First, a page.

As we were leaving after the gig finished, though, who should we bump into but the very same pogo boys! And of course we couldn't help but tell them how we'd enjoyed watching them dance (which fortunately they were pleased to hear rather than thinking it was a bit weird). Bless them, we chatted for a short while before they pogo'd off into the night.

I can't hear 'Memories' now without thinking of them jumping around like loons. Good times.

Joseph Arthur at Bush Hall!
Yazzle and I saw Joseph Arthur play at Bush Hall with his band The Lonely Astronauts two years ago and were so blown away by how good he was that we vowed we'd definitely go and see him again if ever the opportunity arose. And arise it did, with a single London date the day after the Panic gig.

This time, however, Arthur was playing solo, filling the room with sound by doing that incredible laying thing he does where he records guitar parts or harmonies then puts them on a loop. It's amazing to see - and even more so to hear as it genuinely does sound like there's a full band on stage when in fact there's just one dude, and every now and then he's off to the left of stage working on a painting.

I kid you not: Joseph Arthur paints onstage, often while still singing. It's a sight to behold.

It was a mighty fine gig, slightly ruined at one point by some wench who decided she wanted to stand exactly where I was standing without fully appreciating the fact that two people can't actually occupy the same precise point in space. She moved eventually, but only after Yazzle glared at her and said something like "you're in the way of me talking to my friend."

On the plus side, like all Joseph Arthur's gigs, this one was recorded so I got to take home a CD of the entire evening. And because he's such a down-to-Earth personable chap, Joseph Arthur even manned the merch table to sign everyone's CD cover!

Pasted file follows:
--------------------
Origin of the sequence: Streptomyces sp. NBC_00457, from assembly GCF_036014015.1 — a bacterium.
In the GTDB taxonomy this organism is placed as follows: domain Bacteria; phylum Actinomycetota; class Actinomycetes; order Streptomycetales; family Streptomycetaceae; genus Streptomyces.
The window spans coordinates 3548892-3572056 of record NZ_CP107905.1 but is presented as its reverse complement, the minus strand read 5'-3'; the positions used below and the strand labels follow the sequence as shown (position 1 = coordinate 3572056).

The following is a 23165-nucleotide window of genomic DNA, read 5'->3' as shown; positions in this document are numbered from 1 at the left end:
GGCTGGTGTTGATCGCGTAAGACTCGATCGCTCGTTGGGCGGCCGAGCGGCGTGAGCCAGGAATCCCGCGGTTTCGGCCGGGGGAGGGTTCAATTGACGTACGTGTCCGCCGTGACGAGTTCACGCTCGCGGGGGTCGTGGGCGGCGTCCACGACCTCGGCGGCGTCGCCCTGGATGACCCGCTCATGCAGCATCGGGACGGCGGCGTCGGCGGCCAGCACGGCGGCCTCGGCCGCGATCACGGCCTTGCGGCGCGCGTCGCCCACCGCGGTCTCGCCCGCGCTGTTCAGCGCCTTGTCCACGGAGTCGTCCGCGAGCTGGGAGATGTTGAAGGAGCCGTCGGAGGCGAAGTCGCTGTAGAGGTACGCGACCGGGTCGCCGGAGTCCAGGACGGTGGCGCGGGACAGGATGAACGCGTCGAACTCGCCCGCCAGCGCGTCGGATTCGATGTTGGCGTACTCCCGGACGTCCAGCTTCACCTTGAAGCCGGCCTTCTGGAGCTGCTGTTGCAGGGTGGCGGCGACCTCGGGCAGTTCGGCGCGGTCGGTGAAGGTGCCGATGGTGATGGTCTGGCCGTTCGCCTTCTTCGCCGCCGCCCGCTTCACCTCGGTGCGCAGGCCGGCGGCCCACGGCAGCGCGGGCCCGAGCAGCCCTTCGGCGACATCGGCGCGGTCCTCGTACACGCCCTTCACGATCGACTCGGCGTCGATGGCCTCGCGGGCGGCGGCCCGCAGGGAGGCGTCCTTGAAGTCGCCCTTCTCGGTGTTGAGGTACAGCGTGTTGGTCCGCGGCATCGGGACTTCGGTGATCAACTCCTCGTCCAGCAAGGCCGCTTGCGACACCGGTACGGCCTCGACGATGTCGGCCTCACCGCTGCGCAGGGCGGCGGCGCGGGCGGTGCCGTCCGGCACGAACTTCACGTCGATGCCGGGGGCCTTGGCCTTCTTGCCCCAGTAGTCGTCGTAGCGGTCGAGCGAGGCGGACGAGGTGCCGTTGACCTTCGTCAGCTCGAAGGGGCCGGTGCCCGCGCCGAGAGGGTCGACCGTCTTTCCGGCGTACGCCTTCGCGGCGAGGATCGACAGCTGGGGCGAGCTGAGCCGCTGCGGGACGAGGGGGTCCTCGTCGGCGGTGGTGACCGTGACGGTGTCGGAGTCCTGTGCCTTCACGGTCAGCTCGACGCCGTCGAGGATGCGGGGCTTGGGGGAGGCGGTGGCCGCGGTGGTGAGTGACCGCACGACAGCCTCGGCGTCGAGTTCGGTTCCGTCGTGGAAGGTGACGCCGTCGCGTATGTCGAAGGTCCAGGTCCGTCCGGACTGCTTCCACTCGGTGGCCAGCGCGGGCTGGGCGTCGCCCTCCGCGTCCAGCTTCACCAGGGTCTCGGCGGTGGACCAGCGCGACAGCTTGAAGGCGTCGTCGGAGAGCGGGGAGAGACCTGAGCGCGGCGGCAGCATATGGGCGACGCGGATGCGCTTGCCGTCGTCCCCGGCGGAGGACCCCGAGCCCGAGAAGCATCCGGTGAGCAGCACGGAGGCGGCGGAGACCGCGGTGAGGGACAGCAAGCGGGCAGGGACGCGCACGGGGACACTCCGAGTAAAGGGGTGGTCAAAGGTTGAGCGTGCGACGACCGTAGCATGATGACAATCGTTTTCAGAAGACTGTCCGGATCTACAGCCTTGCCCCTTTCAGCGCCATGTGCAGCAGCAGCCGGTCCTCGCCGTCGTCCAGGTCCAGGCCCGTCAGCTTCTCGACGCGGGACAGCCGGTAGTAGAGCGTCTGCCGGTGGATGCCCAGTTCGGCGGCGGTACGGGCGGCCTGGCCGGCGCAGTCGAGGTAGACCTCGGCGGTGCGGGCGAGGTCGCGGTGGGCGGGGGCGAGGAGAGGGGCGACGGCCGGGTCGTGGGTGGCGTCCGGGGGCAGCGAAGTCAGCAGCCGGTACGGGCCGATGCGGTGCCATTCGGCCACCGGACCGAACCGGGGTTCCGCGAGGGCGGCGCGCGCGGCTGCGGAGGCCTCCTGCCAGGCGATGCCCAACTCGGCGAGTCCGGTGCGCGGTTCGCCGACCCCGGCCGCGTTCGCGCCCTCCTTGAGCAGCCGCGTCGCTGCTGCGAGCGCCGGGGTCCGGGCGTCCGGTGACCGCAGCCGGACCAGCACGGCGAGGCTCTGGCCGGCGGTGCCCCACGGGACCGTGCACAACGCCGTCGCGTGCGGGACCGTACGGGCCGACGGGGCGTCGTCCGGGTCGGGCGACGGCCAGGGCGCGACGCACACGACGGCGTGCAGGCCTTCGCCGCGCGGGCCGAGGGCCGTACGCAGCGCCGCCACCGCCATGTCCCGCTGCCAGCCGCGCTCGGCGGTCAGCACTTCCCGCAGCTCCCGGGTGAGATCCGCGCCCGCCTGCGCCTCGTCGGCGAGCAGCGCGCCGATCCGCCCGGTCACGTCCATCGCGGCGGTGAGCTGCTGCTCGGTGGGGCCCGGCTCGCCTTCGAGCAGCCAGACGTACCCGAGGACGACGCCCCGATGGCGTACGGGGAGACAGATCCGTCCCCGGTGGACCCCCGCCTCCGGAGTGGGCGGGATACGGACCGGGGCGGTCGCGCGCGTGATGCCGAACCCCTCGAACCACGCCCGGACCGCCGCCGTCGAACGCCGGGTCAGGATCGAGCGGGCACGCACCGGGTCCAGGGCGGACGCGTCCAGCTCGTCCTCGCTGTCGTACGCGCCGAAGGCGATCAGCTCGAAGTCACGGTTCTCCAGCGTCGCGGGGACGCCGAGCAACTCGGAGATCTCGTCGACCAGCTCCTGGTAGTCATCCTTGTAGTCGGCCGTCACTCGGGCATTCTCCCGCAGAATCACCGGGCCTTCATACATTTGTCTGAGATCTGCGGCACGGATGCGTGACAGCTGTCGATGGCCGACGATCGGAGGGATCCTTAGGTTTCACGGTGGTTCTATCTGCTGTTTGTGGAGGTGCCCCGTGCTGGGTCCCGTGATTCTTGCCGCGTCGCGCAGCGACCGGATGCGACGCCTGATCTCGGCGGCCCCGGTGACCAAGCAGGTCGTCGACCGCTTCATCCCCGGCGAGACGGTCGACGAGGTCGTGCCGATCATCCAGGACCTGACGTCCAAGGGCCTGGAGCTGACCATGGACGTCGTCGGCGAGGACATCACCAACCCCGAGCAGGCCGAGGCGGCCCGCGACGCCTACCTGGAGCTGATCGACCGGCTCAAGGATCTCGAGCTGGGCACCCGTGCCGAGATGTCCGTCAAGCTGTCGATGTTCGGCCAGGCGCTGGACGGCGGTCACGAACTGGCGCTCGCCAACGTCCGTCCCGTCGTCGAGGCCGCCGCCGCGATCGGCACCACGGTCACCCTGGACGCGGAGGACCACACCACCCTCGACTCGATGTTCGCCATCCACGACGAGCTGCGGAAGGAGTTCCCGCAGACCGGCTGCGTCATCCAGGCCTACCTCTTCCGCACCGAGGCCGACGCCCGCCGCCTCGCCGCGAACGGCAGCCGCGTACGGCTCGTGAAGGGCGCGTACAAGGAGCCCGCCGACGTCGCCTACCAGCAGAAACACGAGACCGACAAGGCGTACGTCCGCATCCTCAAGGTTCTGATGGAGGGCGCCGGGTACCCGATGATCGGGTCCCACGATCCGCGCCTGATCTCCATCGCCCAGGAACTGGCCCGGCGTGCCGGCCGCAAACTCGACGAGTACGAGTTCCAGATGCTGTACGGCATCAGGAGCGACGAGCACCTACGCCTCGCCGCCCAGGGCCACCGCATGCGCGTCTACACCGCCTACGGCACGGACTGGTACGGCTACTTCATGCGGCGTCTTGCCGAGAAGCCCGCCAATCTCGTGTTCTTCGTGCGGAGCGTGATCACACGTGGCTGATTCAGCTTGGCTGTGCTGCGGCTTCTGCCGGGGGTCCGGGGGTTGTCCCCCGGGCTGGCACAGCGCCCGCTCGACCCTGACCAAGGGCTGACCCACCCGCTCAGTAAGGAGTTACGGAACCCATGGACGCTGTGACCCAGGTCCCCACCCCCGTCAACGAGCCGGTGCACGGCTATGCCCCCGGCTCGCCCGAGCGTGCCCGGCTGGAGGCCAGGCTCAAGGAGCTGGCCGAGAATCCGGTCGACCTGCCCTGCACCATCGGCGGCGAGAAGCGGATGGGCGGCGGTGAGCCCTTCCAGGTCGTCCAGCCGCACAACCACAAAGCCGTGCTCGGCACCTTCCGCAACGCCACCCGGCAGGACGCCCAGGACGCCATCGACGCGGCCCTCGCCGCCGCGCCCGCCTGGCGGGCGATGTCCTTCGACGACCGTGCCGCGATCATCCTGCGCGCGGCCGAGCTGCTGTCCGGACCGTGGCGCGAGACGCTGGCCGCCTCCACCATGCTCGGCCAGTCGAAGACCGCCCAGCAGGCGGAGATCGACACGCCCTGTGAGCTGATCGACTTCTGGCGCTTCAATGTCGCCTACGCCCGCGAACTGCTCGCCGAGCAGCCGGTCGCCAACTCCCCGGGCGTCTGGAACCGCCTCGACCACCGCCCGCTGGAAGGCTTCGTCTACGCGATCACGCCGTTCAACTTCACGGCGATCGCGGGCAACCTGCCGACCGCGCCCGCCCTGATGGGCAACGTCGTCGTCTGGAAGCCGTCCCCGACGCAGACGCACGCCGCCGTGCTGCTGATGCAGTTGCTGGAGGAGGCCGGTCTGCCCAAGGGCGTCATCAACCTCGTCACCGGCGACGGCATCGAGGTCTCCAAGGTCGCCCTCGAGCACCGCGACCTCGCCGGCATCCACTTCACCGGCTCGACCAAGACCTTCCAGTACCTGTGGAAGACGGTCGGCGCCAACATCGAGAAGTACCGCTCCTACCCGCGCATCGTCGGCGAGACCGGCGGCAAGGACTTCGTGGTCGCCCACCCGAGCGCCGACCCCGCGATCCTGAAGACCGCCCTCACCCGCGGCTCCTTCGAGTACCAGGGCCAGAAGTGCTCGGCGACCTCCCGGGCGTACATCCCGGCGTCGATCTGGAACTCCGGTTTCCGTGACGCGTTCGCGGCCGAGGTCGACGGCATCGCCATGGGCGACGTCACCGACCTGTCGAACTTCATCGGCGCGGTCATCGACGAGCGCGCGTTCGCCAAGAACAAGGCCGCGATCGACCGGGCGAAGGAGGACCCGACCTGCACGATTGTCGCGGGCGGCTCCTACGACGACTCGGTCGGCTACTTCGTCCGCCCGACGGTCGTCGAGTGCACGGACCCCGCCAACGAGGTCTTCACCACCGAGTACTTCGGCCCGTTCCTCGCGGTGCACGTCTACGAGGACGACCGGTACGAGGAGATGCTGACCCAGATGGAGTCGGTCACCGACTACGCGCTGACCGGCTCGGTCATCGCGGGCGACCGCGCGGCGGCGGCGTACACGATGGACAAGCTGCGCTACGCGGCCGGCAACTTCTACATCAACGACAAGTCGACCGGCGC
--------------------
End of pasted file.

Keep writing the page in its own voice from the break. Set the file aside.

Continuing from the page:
Which in turn led me to awkwardly ask if I could have my photo taken with him.

OK, it's a bit of a crappy photo because it was taken using my iPhone which has a bit of a crappy camera, but: PHOTO WITH JOSEPH ARTHUR! Unfortunately, the crappy camera is no excuse for the weird look on my face. And what the hell's going on with my hair?! It had been awesomely bouffy during the day, but appeared to have gone all flat and 1920s by this point.

I always feel like a bit of dick when I meet famous people.

Anyway, another brilliant evening of fine music.

Awkward moment of the night:
During the encore, Joseph Arthur played a beautiful acoustic version of 'Honey and the Moon' without microphones. Even though Bush Hall is really quite small and we were only half way back, we still had to strain to hear it. Unfortunately, midway through the song, I could hear what sounded like music coming from a phone. This went on and on, to the point where I was ready to have a go at someone. And then a lovely young lady tapped me on the arm and said "I think your phone is ringing."

Turns out when I'd checked my phone between Joseph Arthur leaving the stage and coming back for the encore I'd accidentally swiped my hand on the iPod function, and my phone had started playing a Smashing Pumpkins song. I sheepishly pulled it out of my pocket, stopped it, and slid it back in my pocket.

At which point I did it again.

This time I swore, smiled at nice lady, and hastily turned my phone OFF.



Next time on MONTH OF GIGS: a singer I've been waiting to see live for *YEARS* and a band of Californian rockers!